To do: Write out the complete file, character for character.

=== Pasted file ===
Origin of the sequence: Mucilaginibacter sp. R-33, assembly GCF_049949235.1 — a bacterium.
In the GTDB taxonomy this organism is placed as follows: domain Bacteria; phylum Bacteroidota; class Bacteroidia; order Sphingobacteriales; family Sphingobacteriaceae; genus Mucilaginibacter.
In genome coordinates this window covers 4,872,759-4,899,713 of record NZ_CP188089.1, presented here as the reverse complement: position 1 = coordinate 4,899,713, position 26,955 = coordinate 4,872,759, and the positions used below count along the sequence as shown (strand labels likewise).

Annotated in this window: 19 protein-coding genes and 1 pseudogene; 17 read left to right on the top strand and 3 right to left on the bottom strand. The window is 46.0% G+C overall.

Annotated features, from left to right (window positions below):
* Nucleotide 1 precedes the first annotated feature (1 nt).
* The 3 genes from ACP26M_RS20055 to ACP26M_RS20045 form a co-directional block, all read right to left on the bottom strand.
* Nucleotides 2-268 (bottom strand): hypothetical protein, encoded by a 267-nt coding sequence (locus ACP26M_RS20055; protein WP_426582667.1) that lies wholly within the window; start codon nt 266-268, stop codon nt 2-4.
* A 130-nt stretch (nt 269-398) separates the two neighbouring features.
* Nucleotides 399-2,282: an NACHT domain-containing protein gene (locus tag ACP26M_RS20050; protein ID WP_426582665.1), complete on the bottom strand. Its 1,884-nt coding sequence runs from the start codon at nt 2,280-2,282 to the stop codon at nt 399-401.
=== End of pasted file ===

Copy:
Origin of the sequence: Mucilaginibacter sp. R-33, assembly GCF_049949235.1 — a bacterium.
In the GTDB taxonomy this organism is placed as follows: domain Bacteria; phylum Bacteroidota; class Bacteroidia; order Sphingobacteriales; family Sphingobacteriaceae; genus Mucilaginibacter.
In genome coordinates this window covers 4,872,759-4,899,713 of record NZ_CP188089.1, presented here as the reverse complement: position 1 = coordinate 4,899,713, position 26,955 = coordinate 4,872,759, and the positions used below count along the sequence as shown (strand labels likewise).

Annotated in this window: 19 protein-coding genes and 1 pseudogene; 17 read left to right on the top strand and 3 right to left on the bottom strand. The window is 46.0% G+C overall.

Annotated features, from left to right (window positions below):
* Nucleotide 1 precedes the first annotated feature (1 nt).
* The 3 genes from ACP26M_RS20055 to ACP26M_RS20045 form a co-directional block, all read right to left on the bottom strand.
* Nucleotides 2-268 (bottom strand): hypothetical protein, encoded by a 267-nt coding sequence (locus ACP26M_RS20055; protein WP_426582667.1) that lies wholly within the window; start codon nt 266-268, stop codon nt 2-4.
* A 130-nt stretch (nt 269-398) separates the two neighbouring features.
* Nucleotides 399-2,282: an NACHT domain-containing protein gene (locus tag ACP26M_RS20050; protein ID WP_426582665.1), complete on the bottom strand. Its 1,884-nt coding sequence runs from the start codon at nt 2,280-2,282 to the stop codon at nt 399-401.